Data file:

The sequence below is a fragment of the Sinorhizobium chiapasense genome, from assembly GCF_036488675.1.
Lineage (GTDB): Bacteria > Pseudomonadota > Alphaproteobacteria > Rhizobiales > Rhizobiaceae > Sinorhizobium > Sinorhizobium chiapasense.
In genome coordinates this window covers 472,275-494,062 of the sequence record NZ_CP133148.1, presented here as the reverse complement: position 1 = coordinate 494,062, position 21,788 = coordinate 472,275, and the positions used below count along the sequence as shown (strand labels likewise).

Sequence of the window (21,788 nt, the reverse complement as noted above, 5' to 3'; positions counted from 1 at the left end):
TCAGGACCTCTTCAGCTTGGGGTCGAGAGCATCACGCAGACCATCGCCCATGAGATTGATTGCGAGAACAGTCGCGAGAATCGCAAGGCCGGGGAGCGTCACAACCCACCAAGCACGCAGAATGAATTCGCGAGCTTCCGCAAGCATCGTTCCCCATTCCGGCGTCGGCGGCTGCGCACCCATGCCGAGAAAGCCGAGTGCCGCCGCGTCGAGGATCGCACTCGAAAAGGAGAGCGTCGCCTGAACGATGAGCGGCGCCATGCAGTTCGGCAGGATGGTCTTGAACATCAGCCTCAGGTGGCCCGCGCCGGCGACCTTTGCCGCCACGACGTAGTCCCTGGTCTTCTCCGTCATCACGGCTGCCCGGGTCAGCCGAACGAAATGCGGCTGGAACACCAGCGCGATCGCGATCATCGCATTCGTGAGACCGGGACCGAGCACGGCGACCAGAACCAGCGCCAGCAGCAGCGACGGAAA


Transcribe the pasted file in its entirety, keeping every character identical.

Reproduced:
The sequence below is a fragment of the Sinorhizobium chiapasense genome, from assembly GCF_036488675.1.
Lineage (GTDB): Bacteria > Pseudomonadota > Alphaproteobacteria > Rhizobiales > Rhizobiaceae > Sinorhizobium > Sinorhizobium chiapasense.
In genome coordinates this window covers 472,275-494,062 of the sequence record NZ_CP133148.1, presented here as the reverse complement: position 1 = coordinate 494,062, position 21,788 = coordinate 472,275, and the positions used below count along the sequence as shown (strand labels likewise).

Sequence of the window (21,788 nt, the reverse complement as noted above, 5' to 3'; positions counted from 1 at the left end):
TCAGGACCTCTTCAGCTTGGGGTCGAGAGCATCACGCAGACCATCGCCCATGAGATTGATTGCGAGAACAGTCGCGAGAATCGCAAGGCCGGGGAGCGTCACAACCCACCAAGCACGCAGAATGAATTCGCGAGCTTCCGCAAGCATCGTTCCCCATTCCGGCGTCGGCGGCTGCGCACCCATGCCGAGAAAGCCGAGTGCCGCCGCGTCGAGGATCGCACTCGAAAAGGAGAGCGTCGCCTGAACGATGAGCGGCGCCATGCAGTTCGGCAGGATGGTCTTGAACATCAGCCTCAGGTGGCCCGCGCCGGCGACCTTTGCCGCCACGACGTAGTCCCTGGTCTTCTCCGTCATCACGGCTGCCCGGGTCAGCCGAACGAAATGCGGCTGGAACACCAGCGCGATCGCGATCATCGCATTCGTGAGACCGGGACCGAGCACGGCGACCAGAACCAGCGCCAGCAGCAGCGACGGAAA